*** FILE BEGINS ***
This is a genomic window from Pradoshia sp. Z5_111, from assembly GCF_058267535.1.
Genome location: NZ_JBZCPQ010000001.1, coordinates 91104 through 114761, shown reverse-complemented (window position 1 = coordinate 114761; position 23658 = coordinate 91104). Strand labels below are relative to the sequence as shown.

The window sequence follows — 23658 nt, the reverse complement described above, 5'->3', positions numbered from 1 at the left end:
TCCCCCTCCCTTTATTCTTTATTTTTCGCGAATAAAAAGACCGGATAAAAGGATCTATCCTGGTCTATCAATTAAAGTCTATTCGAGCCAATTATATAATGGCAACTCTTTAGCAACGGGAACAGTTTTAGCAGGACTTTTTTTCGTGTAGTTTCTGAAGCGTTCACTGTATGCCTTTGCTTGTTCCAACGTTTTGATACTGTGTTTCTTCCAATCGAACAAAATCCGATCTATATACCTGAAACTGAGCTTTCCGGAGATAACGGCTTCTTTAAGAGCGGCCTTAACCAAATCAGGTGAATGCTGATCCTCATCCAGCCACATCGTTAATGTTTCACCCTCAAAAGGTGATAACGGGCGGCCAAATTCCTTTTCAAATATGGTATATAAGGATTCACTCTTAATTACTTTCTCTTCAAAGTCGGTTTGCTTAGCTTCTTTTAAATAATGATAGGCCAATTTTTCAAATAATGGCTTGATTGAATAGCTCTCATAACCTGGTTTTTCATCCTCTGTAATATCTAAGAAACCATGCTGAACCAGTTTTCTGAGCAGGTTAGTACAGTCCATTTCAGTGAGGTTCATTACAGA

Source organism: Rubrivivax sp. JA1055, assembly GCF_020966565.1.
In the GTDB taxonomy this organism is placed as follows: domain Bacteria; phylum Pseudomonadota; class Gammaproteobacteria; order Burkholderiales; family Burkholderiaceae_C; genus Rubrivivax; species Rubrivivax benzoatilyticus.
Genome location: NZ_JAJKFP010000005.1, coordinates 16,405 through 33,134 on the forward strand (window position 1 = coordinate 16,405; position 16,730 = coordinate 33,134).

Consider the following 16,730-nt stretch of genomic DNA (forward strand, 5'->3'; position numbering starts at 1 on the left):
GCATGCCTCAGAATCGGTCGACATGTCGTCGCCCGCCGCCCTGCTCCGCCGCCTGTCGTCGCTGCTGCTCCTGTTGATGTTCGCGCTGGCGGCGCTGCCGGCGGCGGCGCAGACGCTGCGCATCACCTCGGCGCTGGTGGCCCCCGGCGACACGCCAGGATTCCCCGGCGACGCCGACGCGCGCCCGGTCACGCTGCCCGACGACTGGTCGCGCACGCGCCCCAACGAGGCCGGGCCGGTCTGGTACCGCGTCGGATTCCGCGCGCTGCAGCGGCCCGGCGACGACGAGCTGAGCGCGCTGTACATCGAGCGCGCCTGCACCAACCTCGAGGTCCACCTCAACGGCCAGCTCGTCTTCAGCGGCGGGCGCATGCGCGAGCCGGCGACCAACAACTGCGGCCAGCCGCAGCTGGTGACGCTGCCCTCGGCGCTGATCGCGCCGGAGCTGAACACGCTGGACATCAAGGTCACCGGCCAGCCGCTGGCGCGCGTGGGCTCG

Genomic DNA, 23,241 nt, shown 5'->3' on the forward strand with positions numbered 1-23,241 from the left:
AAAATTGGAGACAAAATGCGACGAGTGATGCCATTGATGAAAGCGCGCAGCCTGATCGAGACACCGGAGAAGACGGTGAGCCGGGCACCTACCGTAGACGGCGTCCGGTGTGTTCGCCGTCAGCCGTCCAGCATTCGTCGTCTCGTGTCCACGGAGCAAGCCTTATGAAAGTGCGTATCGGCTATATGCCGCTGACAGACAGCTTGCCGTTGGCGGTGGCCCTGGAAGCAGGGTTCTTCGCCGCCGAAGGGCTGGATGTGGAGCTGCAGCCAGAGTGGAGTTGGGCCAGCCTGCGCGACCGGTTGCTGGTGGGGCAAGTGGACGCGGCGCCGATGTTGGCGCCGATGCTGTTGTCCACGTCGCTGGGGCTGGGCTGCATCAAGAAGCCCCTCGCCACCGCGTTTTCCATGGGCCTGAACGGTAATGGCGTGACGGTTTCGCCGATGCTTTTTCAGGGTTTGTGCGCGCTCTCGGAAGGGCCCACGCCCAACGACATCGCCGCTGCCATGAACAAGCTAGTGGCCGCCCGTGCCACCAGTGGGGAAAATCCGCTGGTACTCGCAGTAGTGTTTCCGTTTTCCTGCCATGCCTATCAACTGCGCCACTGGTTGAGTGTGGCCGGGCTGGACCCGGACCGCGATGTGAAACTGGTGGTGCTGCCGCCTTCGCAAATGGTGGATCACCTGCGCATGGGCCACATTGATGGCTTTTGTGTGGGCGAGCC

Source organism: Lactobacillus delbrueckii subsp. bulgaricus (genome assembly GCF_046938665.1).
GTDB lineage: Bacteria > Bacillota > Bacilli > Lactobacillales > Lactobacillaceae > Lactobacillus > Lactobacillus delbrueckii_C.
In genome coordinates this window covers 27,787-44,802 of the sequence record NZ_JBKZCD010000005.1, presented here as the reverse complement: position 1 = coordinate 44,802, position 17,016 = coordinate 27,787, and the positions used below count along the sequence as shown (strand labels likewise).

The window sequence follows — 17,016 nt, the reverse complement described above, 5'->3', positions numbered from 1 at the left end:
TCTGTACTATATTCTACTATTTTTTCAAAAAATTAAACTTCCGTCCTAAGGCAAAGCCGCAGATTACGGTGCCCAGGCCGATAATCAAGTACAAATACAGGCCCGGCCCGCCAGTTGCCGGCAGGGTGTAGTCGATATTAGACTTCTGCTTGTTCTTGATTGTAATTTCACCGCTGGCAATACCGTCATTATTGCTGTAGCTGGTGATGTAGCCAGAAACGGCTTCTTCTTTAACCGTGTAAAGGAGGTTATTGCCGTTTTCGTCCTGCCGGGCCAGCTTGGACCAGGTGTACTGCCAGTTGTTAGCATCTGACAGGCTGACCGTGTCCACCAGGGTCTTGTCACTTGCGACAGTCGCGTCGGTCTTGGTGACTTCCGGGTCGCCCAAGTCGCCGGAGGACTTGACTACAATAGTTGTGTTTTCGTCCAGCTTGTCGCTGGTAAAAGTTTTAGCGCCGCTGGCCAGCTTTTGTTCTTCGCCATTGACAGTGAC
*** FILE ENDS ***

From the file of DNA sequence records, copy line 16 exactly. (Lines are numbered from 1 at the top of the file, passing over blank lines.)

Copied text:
TCTGTACTATATTCTACTATTTTTTCAAAAAATTAAACTTCCGTCCTAAGGCAAAGCCGCAGATTACGGTGCCCAGGCCGATAATCAAGTACAAATACAGGCCCGGCCCGCCAGTTGCCGGCAGGGTGTAGTCGATATTAGACTTCTGCTTGTTCTTGATTGTAATTTCACCGCTGGCAATACCGTCATTATTGCTGTAGCTGGTGATGTAGCCAGAAACGGCTTCTTCTTTAACCGTGTAAAGGAGGTTATTGCCGTTTTCGTCCTGCCGGGCCAGCTTGGACCAGGTGTACTGCCAGTTGTTAGCATCTGACAGGCTGACCGTGTCCACCAGGGTCTTGTCACTTGCGACAGTCGCGTCGGTCTTGGTGACTTCCGGGTCGCCCAAGTCGCCGGAGGACTTGACTACAATAGTTGTGTTTTCGTCCAGCTTGTCGCTGGTAAAAGTTTTAGCGCCGCTGGCCAGCTTTTGTTCTTCGCCATTGACAGTGAC